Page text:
As mentioned above, the keto diet is used to treat some cases of epilepsy. It is also used in other brain diseases, including Alzheimer’s disease and Parkinson’s disease.
Keto diet and weight loss
The keto diet can not only improve the control of glucose, insulin and blood lipid levels, but it has also been used effectively to promote weight loss. The first effects of the keto diet on weight are usually noticeable very quickly. Many who follow it notice a weight loss of 4 to 5 kilograms in the first two weeks. However, it is important to know that a significant portion of this initial weight loss stems from the loss of water and muscle mass.
Since each molecule of glycogen holds six molecules of water, the keto diet depletes glycogen and causes fluid loss in the body. Consequently, this can lead to significant weight loss. However, it is important to note that if glycogen is restored, some of the lost pounds are quickly regained.
Also, losing muscle mass is a problem for several reasons. In relation to metabolism, the loss of muscle mass can significantly reduce the rate of metabolism. Since lean muscle mass is key to burning fat in the body, losing it can lead to weight gain because less fat (calories) are burned. Hence the idea that preserved muscle mass is the main “fuel engine” for maintaining an appropriate weight in the long term.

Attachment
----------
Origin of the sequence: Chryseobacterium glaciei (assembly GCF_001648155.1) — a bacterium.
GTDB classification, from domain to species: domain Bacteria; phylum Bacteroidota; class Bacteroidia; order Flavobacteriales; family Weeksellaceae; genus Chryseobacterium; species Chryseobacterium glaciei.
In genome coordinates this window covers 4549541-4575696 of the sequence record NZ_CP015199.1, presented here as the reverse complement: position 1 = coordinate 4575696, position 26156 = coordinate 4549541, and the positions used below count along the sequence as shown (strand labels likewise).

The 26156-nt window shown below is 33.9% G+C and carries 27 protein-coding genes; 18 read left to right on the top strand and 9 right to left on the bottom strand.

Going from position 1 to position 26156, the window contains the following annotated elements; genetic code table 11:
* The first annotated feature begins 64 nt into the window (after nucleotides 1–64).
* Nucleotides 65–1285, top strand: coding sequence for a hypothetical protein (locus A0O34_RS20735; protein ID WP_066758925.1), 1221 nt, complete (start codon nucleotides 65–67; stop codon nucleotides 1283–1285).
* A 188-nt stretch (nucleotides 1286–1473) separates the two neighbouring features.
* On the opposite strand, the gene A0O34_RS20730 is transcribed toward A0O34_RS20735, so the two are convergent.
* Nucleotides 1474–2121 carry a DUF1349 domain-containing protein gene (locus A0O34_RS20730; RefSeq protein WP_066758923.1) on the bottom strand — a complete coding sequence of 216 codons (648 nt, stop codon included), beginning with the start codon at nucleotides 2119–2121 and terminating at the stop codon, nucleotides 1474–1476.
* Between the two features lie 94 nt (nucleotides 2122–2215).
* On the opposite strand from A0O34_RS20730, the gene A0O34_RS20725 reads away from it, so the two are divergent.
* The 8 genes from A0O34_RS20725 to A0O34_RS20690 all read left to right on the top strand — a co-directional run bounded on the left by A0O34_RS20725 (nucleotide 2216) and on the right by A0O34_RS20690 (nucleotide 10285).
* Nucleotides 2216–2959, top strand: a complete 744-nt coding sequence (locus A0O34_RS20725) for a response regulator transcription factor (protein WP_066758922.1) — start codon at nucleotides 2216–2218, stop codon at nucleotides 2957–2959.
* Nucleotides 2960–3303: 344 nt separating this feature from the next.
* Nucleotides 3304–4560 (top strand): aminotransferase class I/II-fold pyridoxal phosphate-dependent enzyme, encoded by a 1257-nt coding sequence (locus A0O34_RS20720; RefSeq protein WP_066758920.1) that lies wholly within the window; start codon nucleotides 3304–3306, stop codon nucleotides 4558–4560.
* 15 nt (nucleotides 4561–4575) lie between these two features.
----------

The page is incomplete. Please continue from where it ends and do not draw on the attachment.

Is the keto diet suitable for long-term use?
Although the short-term benefits of the keto diet are notable, long-term adherence is controversial. First, it’s a restrictive diet that not everyone can maintain long-term. Second, the keto diet can promote ketosis and high ketone levels in the blood. This process is usually not dangerous, but can be life-threatening, especially in severe cases. Diabetics with poor glucose control are most at risk.
The most important question that has not yet been fully explored is whether promoting ketosis is a health condition. Research evidence suggests that low-carbohydrate diets, in general, are not suitable for long-term health maintenance.
Cutting out refined carbohydrates and processed foods rich in sugar, white flour and other refined grains is central to the keto diet. However, this process neglects the variety of fruits, vegetables, and other low-glycemic plant foods that are rich in nutrients and dietary fiber. Cutting out these foods can pose a health risk.